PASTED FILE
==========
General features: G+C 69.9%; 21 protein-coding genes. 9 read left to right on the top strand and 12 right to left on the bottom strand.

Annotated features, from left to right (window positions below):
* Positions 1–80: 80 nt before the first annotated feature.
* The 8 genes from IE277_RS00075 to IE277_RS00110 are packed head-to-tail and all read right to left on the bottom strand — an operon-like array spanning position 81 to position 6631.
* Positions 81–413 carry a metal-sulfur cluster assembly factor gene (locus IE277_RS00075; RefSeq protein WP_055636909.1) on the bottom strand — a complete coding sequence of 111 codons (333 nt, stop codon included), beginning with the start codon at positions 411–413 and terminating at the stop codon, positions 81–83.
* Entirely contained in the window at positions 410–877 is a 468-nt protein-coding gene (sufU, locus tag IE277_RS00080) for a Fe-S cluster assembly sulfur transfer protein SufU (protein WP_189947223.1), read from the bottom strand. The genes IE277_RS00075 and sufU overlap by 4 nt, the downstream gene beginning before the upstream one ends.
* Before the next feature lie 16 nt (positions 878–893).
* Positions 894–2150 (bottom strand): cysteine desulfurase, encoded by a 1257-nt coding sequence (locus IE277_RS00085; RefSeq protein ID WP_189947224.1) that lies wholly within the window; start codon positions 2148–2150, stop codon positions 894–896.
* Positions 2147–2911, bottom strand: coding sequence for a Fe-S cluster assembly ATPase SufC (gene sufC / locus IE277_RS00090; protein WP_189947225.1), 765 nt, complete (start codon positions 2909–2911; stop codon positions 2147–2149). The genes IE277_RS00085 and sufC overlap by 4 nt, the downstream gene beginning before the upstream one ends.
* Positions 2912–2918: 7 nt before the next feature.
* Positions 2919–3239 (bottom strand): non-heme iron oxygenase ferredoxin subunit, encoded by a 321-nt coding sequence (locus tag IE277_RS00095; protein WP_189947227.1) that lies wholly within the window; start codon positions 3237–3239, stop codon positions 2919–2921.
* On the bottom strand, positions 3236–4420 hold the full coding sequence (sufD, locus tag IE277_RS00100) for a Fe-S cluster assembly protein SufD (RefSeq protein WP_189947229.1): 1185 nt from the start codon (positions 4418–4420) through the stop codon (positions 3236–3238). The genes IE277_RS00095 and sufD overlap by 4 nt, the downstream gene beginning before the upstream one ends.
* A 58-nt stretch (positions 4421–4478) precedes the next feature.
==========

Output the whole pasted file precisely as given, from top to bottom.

General features: G+C 69.9%; 21 protein-coding genes. 9 read left to right on the top strand and 12 right to left on the bottom strand.

Annotated features, from left to right (window positions below):
* Positions 1–80: 80 nt before the first annotated feature.
* The 8 genes from IE277_RS00075 to IE277_RS00110 are packed head-to-tail and all read right to left on the bottom strand — an operon-like array spanning position 81 to position 6631.
* Positions 81–413 carry a metal-sulfur cluster assembly factor gene (locus IE277_RS00075; RefSeq protein WP_055636909.1) on the bottom strand — a complete coding sequence of 111 codons (333 nt, stop codon included), beginning with the start codon at positions 411–413 and terminating at the stop codon, positions 81–83.
* Entirely contained in the window at positions 410–877 is a 468-nt protein-coding gene (sufU, locus tag IE277_RS00080) for a Fe-S cluster assembly sulfur transfer protein SufU (protein WP_189947223.1), read from the bottom strand. The genes IE277_RS00075 and sufU overlap by 4 nt, the downstream gene beginning before the upstream one ends.
* Before the next feature lie 16 nt (positions 878–893).
* Positions 894–2150 (bottom strand): cysteine desulfurase, encoded by a 1257-nt coding sequence (locus IE277_RS00085; RefSeq protein ID WP_189947224.1) that lies wholly within the window; start codon positions 2148–2150, stop codon positions 894–896.
* Positions 2147–2911, bottom strand: coding sequence for a Fe-S cluster assembly ATPase SufC (gene sufC / locus IE277_RS00090; protein WP_189947225.1), 765 nt, complete (start codon positions 2909–2911; stop codon positions 2147–2149). The genes IE277_RS00085 and sufC overlap by 4 nt, the downstream gene beginning before the upstream one ends.
* Positions 2912–2918: 7 nt before the next feature.
* Positions 2919–3239 (bottom strand): non-heme iron oxygenase ferredoxin subunit, encoded by a 321-nt coding sequence (locus tag IE277_RS00095; protein WP_189947227.1) that lies wholly within the window; start codon positions 3237–3239, stop codon positions 2919–2921.
* On the bottom strand, positions 3236–4420 hold the full coding sequence (sufD, locus tag IE277_RS00100) for a Fe-S cluster assembly protein SufD (RefSeq protein WP_189947229.1): 1185 nt from the start codon (positions 4418–4420) through the stop codon (positions 3236–3238). The genes IE277_RS00095 and sufD overlap by 4 nt, the downstream gene beginning before the upstream one ends.
* A 58-nt stretch (positions 4421–4478) precedes the next feature.